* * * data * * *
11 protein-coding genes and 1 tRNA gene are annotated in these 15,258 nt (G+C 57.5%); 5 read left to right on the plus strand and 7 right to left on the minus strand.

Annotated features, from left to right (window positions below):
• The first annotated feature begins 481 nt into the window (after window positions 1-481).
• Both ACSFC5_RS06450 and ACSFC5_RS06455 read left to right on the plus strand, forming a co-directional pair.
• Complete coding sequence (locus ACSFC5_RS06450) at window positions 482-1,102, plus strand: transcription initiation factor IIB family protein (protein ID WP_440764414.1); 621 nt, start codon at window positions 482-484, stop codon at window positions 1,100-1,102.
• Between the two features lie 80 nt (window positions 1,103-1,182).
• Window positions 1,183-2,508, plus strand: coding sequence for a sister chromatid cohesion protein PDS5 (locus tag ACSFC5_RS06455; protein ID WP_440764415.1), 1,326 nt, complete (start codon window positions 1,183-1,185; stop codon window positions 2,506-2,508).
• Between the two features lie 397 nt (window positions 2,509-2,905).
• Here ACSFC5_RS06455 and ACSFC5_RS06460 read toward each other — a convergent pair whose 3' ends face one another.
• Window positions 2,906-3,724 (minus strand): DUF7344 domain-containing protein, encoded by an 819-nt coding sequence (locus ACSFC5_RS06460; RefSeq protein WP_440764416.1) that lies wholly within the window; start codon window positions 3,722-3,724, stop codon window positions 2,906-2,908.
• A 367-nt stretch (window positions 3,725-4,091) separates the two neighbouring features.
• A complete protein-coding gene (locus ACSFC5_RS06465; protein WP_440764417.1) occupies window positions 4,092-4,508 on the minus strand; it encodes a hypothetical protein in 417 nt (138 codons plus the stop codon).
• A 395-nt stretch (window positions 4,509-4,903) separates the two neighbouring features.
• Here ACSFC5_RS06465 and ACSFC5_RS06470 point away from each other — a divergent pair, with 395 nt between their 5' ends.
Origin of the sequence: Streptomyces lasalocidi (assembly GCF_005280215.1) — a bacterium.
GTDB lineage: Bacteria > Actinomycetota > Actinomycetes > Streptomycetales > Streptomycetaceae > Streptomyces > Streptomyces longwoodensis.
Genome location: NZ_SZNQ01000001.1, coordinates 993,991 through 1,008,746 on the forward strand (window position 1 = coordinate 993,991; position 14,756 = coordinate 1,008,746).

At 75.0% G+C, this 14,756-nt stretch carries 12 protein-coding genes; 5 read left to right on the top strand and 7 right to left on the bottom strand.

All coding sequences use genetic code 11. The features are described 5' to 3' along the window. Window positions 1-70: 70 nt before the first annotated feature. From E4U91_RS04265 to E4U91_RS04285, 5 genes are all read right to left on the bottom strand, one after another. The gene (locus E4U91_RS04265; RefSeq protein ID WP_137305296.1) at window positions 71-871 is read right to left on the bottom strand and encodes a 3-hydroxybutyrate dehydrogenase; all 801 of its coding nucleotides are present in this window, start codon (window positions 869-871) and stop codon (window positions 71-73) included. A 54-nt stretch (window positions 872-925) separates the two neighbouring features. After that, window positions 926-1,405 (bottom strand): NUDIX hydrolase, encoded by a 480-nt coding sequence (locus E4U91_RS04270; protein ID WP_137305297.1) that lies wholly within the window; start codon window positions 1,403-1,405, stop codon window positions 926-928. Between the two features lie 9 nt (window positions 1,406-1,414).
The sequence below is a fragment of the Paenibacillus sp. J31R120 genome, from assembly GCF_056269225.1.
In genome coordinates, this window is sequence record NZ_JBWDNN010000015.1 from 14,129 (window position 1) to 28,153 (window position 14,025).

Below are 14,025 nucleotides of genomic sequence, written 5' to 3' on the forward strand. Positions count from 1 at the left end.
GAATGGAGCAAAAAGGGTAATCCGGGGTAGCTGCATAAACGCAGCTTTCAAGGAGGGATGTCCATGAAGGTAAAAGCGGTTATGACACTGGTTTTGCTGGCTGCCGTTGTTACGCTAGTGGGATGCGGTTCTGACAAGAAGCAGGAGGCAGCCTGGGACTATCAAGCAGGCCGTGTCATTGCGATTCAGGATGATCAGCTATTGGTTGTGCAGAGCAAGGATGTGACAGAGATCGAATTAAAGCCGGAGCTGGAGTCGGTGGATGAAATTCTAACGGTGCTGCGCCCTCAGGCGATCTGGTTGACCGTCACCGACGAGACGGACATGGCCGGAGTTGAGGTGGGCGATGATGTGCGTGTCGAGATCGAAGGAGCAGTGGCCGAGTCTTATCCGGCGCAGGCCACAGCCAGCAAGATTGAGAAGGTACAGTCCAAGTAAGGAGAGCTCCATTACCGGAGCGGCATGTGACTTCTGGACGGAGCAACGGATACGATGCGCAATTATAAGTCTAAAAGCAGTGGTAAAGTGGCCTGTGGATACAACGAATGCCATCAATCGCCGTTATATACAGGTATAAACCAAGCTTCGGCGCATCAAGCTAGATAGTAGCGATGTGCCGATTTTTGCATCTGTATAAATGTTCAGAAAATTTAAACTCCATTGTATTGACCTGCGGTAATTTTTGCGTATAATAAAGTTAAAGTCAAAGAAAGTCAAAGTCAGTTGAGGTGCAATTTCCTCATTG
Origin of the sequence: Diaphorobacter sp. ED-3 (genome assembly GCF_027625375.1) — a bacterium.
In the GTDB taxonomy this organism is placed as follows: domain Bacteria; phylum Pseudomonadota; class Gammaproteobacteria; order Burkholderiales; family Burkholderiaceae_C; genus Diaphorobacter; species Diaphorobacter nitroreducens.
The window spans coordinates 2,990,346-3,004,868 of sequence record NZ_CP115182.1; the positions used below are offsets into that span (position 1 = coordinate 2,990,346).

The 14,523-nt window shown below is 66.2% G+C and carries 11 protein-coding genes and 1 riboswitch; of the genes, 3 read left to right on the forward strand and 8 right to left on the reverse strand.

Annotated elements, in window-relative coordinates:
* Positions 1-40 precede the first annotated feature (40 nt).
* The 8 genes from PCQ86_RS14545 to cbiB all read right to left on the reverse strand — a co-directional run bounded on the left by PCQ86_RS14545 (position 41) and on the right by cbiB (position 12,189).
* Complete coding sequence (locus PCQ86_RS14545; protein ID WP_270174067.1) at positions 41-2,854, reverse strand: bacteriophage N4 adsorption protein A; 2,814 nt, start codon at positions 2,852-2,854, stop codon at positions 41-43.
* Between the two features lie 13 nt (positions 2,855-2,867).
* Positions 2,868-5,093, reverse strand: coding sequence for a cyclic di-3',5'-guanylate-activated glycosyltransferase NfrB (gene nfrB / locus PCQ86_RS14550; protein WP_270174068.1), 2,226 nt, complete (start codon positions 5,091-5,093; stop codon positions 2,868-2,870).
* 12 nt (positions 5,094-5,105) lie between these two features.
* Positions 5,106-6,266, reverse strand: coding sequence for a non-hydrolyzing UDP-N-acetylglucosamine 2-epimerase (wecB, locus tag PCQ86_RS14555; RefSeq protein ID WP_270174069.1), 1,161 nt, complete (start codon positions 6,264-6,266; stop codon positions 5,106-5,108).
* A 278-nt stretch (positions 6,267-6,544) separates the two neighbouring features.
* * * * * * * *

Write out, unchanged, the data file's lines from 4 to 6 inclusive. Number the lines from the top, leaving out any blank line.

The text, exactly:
• Both ACSFC5_RS06450 and ACSFC5_RS06455 read left to right on the plus strand, forming a co-directional pair.
• Complete coding sequence (locus ACSFC5_RS06450) at window positions 482-1,102, plus strand: transcription initiation factor IIB family protein (protein ID WP_440764414.1); 621 nt, start codon at window positions 482-484, stop codon at window positions 1,100-1,102.
• Between the two features lie 80 nt (window positions 1,103-1,182).